The University of Birmingham, where I’m currently studying, has a fine campus with many attractive buildings. But for me, the real star is the recently refurbished, Muirhead Tower.
Considering how many concrete towerblocks you see across the country, it’s remarkable how few of them actually get a decent refurb. When I lived in Sheffield, the trend was to clad blocks of Council flats in muted brown plastic – imagine a kind of beige bathroom look. Another particularly nasty approach is seen in the "Leicester City blue" painted St Georges Tower with it's orange, yellow and red panels (see below). Yes, I’ve picked the most flattering angle...
Muirhead Tower was designed by the architect, Sir Philip Dowson of Arup Associates and completed in 1967. It seems to have followed a similar path to many modernist structures of the time: initially lauded, it received awards from both the RIBA and the Civic trust, but as time went on it became rundown and unpopular, with various myths emerging about its stability and structural integrity. It so could easily have found itself demolished.
Whilst Googling for information about the building, I found the following quotes, which probably summed up many people’s attitudes:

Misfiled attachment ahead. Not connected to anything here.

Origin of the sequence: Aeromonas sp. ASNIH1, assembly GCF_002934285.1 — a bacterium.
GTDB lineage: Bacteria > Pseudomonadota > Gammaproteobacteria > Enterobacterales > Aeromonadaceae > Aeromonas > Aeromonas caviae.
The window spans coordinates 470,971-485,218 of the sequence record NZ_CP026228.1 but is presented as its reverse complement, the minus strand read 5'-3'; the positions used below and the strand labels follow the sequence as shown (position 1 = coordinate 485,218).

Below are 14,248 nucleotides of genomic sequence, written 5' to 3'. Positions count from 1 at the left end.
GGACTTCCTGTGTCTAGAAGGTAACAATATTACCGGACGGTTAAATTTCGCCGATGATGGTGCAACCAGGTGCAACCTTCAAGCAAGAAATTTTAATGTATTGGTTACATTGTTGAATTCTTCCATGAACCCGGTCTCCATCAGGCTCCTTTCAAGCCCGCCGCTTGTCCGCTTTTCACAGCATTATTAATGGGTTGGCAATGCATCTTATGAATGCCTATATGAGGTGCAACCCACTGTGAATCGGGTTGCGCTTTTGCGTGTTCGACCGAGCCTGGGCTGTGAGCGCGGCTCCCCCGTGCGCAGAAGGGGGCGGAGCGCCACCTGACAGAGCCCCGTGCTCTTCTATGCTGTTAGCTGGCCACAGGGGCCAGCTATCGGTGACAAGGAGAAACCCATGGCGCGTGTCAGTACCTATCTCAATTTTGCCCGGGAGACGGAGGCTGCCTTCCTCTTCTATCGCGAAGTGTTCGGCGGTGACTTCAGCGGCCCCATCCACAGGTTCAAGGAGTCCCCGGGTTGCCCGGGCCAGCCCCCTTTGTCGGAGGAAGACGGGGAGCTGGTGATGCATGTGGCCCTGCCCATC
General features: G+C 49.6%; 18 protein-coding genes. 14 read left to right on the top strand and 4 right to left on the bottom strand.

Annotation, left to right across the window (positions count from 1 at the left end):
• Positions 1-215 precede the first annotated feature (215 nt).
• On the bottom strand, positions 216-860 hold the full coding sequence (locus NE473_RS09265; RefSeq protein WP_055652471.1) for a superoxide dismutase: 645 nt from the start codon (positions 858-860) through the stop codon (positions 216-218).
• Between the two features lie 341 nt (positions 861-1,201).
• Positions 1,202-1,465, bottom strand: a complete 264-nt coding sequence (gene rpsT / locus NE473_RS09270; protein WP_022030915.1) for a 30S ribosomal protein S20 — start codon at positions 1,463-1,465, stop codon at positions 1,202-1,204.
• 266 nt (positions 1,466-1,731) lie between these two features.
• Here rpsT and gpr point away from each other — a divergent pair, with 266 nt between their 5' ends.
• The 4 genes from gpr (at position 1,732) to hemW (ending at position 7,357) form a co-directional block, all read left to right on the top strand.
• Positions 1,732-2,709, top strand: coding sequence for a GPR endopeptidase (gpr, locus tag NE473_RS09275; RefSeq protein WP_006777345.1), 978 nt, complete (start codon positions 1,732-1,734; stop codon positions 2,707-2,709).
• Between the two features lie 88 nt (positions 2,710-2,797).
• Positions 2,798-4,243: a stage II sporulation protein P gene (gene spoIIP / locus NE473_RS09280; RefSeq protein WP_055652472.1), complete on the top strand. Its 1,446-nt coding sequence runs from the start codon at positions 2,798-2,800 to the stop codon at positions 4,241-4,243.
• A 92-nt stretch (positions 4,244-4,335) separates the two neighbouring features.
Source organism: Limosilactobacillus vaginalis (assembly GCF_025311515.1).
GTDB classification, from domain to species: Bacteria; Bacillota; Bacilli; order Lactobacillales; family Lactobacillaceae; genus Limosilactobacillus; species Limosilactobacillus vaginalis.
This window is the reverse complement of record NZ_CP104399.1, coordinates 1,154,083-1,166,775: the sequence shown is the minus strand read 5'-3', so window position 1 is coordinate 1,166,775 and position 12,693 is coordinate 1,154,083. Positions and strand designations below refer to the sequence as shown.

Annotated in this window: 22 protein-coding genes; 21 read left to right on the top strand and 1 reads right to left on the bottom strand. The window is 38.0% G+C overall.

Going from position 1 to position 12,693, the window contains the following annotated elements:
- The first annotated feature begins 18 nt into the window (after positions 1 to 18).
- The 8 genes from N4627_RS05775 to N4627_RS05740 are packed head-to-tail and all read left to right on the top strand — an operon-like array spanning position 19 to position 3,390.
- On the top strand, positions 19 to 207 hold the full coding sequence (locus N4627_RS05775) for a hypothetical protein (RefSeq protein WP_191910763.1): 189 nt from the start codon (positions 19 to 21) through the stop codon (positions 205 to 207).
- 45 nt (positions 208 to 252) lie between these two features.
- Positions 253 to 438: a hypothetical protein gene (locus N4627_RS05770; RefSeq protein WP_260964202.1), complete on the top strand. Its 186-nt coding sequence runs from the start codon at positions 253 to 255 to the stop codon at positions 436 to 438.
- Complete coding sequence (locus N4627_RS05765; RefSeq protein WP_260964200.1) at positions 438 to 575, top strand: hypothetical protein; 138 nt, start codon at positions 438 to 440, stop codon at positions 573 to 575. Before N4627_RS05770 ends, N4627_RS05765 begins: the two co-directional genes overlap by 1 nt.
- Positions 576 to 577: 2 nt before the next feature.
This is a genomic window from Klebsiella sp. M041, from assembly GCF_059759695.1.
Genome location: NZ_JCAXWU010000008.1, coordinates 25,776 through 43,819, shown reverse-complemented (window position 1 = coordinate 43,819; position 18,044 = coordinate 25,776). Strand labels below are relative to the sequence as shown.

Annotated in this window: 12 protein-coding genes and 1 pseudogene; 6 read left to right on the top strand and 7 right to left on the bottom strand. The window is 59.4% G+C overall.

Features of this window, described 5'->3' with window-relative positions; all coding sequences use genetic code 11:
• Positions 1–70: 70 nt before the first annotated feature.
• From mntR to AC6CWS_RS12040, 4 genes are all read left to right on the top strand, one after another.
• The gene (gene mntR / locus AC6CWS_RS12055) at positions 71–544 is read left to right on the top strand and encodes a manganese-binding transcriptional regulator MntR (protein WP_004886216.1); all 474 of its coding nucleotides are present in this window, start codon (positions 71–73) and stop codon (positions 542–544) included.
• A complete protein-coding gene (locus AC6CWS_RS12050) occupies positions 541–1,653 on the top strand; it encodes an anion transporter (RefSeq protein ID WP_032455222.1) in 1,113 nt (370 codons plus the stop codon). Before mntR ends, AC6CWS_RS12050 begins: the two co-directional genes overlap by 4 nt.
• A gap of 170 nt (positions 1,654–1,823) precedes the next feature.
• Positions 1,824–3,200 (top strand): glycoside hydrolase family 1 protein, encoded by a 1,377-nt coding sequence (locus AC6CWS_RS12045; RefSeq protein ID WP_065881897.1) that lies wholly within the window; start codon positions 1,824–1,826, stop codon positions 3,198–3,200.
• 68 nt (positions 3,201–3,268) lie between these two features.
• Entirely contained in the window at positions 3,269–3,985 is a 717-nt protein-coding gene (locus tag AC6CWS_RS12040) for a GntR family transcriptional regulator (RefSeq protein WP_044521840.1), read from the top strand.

“...the building is now infamous to both students and members of staff, and is regarded as a single most ugly building in the beautiful campus.”
“An Ugly concrete block the university couldn't knock down, because it's listed”
As someone so eruditely points out, the fact that it was listed in 1993, almost certainly saved it from destruction. Hence, when structural problems emerged around 2006, Associated Architects were appointed to carry out the work
Work on sensitive or historic environments, often highlights the importance of being “sympathetic”. I’ve never liked this term, as it seems to imply a simpering deference, or cosseting. Associated Architects scheme isn’t sympathetic, and is all the better for it. The substantial concrete mass of the building, is augmented by contrasting stainless steel blocks, cores and louvres (or are they brise soleil?). Similarly, the new windows really compliment the form of the building, whilst the result is strangely reminiscent of Roger’s Lloyds building. There’s been no attempt to hide the main elements of the building, be they old or new.
I daresay some purists will be horrified by the presence of Starbucks, and the rampant commercialism this implies. However, I really like it and can confirm that the Starbucks is ridiculously popular.
I particularly like howthe interiors contrast the unadorned concrete, with more modern materials and bright colours. It’s funny but I think the result is much more sophisticated than the more contemporary additions to the campus, even with their swathes of glass, lighting and high technology.
More generally, I’m pleased to see that there does seem to be a growing appreciation of 20th Century buildings. It’s just a shame that it’s probably too late for many of the eras finest examples.